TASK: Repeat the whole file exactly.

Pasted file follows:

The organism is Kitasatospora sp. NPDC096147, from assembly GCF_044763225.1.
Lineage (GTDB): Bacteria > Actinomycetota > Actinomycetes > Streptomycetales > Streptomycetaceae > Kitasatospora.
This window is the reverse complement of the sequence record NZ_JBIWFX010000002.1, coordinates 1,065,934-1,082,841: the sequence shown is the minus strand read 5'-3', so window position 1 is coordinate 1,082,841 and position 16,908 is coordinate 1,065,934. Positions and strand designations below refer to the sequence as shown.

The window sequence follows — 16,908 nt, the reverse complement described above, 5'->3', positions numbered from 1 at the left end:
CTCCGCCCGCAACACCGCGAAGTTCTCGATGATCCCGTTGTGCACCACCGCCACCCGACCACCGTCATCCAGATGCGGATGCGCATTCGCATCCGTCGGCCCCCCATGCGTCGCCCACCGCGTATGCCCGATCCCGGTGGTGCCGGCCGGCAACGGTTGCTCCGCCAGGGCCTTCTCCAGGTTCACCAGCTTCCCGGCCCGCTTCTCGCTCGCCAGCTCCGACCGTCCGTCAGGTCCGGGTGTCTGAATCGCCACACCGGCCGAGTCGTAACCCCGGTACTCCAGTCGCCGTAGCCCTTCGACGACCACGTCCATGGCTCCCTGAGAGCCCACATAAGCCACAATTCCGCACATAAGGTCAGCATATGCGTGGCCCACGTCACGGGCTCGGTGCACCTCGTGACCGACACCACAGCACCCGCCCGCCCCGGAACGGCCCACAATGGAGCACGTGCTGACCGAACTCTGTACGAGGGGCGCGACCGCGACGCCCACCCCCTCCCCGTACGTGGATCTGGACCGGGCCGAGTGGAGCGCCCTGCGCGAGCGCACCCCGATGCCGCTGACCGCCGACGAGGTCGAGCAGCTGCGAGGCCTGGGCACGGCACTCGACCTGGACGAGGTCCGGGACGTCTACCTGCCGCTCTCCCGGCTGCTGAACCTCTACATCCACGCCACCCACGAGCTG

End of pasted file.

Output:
The organism is Kitasatospora sp. NPDC096147, from assembly GCF_044763225.1.
Lineage (GTDB): Bacteria > Actinomycetota > Actinomycetes > Streptomycetales > Streptomycetaceae > Kitasatospora.
This window is the reverse complement of the sequence record NZ_JBIWFX010000002.1, coordinates 1,065,934-1,082,841: the sequence shown is the minus strand read 5'-3', so window position 1 is coordinate 1,082,841 and position 16,908 is coordinate 1,065,934. Positions and strand designations below refer to the sequence as shown.

The window sequence follows — 16,908 nt, the reverse complement described above, 5'->3', positions numbered from 1 at the left end:
CTCCGCCCGCAACACCGCGAAGTTCTCGATGATCCCGTTGTGCACCACCGCCACCCGACCACCGTCATCCAGATGCGGATGCGCATTCGCATCCGTCGGCCCCCCATGCGTCGCCCACCGCGTATGCCCGATCCCGGTGGTGCCGGCCGGCAACGGTTGCTCCGCCAGGGCCTTCTCCAGGTTCACCAGCTTCCCGGCCCGCTTCTCGCTCGCCAGCTCCGACCGTCCGTCAGGTCCGGGTGTCTGAATCGCCACACCGGCCGAGTCGTAACCCCGGTACTCCAGTCGCCGTAGCCCTTCGACGACCACGTCCATGGCTCCCTGAGAGCCCACATAAGCCACAATTCCGCACATAAGGTCAGCATATGCGTGGCCCACGTCACGGGCTCGGTGCACCTCGTGACCGACACCACAGCACCCGCCCGCCCCGGAACGGCCCACAATGGAGCACGTGCTGACCGAACTCTGTACGAGGGGCGCGACCGCGACGCCCACCCCCTCCCCGTACGTGGATCTGGACCGGGCCGAGTGGAGCGCCCTGCGCGAGCGCACCCCGATGCCGCTGACCGCCGACGAGGTCGAGCAGCTGCGAGGCCTGGGCACGGCACTCGACCTGGACGAGGTCCGGGACGTCTACCTGCCGCTCTCCCGGCTGCTGAACCTCTACATCCACGCCACCCACGAGCTG